(HealthDay News) — Compared with older women, those aged 35 or younger with triple-negative breast cancer (TNBC) are more likely to achieve a pathological complete response (pCR) after treatment with neoadjuvant chemotherapy, according to research presented at the annual San Antonio Breast Cancer Symposium, held from Dec. 4 to 8.

Sibylle Loibl, M.D., Ph.D., of the University of Frankfurt in Germany, and colleagues evaluated data from eight German studies involving 8,949 women with operable or locally advanced, non-metastatic breast cancer who were treated with neoadjuvant chemotherapy. The rates of pCR and disease-free survival (DFS) were compared for the 704 women aged 35 years and younger and older women.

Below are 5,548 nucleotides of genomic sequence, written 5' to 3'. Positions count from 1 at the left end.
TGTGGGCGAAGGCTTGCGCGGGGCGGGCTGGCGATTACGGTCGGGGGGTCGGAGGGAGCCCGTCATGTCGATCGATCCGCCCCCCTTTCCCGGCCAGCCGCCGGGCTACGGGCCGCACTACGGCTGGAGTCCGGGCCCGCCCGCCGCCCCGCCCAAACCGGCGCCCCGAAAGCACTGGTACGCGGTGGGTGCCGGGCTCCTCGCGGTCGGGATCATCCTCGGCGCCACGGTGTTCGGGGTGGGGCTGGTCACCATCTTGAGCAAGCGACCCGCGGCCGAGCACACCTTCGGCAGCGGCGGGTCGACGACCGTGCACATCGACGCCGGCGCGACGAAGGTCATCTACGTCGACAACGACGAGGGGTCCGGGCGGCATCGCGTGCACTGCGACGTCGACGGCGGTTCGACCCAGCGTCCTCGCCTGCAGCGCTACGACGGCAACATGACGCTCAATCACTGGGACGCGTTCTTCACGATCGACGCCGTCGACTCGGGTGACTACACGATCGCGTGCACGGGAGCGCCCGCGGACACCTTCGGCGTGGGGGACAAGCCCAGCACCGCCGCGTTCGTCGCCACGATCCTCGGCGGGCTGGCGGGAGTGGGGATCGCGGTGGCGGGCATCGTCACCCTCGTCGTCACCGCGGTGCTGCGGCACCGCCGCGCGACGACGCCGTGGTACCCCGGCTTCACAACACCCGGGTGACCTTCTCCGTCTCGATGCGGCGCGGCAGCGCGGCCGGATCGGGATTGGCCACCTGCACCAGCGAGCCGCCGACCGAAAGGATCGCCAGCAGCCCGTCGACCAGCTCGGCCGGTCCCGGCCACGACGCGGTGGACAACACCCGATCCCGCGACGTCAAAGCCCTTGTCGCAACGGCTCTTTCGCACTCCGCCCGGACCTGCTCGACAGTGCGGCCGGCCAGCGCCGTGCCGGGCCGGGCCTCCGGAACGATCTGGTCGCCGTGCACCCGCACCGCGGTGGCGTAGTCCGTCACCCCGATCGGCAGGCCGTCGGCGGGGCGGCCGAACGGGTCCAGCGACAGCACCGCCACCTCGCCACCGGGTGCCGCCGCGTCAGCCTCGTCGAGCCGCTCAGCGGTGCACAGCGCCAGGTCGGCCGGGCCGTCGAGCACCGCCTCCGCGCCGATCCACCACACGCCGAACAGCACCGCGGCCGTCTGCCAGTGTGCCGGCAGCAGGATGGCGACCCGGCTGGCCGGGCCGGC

The researchers found that more younger than older women had TNBC (26 versus 19 percent), but fewer had luminal A-type breast cancer (21 versus 27 percent). The rate of pCR was significantly higher in younger compared with older women (23.6 versus 15.7 percent), but the difference was limited to women with TNBC (45 versus 31 percent; odds ratio, 1.85). DFS did not vary according to age but was significantly worse in young women with luminal A-type cancer who did not achieve a pCR (hazard ratio, 1.35).

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“The most surprising finding was that young women with a luminal-type tumor — hormone receptor-positive and human epidermal growth factor receptor 2-negative — who achieved a pathological complete response had a better survival rate than the patients with non-pathological complete response,” Loibl said in a statement. “This is not true for other age groups, which indicates that breast cancer in the young — even when a luminal-type breast cancer — is chemosensitive.”

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